As the 1980s wore on, Curry's financial situation worsened. Ostennia began battling ovarian cancer, and many of his two brothers and six sisters were financially unstable. Even though he wasn't first-born or the oldest male, it was his nature to take the role of family breadwinner. He'd share his paycheck with almost all of them, particularly his sisters. That's just who he was. His wife, Gayle, was naturally conflicted over his generosity, considering they had two sons and a mortgage of their own. They'd sometimes argue over his benevolence. His solution: just get more jobs.
He became Evergreen's varsity football assistant, head cross country coach and head girls' basketball coach in various years -- all in the same school year. He began working as an usher at the Kingdome for Seahawks football games and Mariners baseball games, making an extra $8,000 a year. He became an usher at Seattle Center Coliseum (later KeyArena) for Sonics games, earning $7,000 more. The additional cash helped, and, as the years passed, his janitorial income began to increase. By 1987, the head janitorial job at Evergreen had opened up and he grabbed it, padding his custodian salary to about $30,000 a year.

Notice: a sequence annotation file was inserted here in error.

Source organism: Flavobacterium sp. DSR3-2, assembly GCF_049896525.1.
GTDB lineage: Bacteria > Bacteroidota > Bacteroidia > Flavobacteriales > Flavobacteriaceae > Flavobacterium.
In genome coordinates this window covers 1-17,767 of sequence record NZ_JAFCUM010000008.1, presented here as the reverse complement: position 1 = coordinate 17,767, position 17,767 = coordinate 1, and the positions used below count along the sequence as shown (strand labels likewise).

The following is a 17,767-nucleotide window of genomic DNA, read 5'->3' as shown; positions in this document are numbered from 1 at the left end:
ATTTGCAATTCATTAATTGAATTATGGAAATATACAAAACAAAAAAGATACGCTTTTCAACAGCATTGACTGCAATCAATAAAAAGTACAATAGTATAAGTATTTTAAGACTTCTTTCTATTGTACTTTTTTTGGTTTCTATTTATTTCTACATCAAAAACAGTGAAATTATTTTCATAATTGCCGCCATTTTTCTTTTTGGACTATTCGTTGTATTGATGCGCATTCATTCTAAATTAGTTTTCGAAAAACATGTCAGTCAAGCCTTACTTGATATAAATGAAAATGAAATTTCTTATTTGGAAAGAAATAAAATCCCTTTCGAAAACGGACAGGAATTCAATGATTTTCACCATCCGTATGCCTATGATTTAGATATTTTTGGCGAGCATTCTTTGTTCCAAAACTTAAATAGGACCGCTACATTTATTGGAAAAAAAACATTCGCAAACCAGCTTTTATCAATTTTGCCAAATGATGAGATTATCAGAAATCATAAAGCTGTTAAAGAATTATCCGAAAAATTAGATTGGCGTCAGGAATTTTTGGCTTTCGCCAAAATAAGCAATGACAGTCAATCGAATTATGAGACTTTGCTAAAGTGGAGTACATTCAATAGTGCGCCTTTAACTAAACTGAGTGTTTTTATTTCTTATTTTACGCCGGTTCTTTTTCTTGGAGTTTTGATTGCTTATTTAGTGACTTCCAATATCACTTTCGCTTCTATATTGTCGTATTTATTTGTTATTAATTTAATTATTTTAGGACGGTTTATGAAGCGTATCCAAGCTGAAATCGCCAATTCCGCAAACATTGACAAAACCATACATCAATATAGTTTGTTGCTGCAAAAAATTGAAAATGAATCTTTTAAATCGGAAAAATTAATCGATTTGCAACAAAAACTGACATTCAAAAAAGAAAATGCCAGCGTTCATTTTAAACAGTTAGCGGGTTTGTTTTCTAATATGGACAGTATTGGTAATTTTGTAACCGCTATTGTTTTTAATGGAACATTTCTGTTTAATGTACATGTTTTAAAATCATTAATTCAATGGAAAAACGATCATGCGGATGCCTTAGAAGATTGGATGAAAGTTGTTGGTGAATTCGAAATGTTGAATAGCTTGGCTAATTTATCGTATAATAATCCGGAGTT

From where he'd started, that seemed like a lot. But in the larger scheme of things -- with a mother, eight siblings, two sons and a wife to help support -- it was middling. He'd started playing semipro football for the Burien Flyers on weekends, but there was nothing pro about it: He wasn't getting paid. If he ever had a free moment, he'd take a long run to release his stress. But all of this left him with little time for his wife and kids. It was the selfish side of Curry. Gayle ended up divorcing him in 1998, which meant he'd lost his wife, his sons and his prize possession: his house.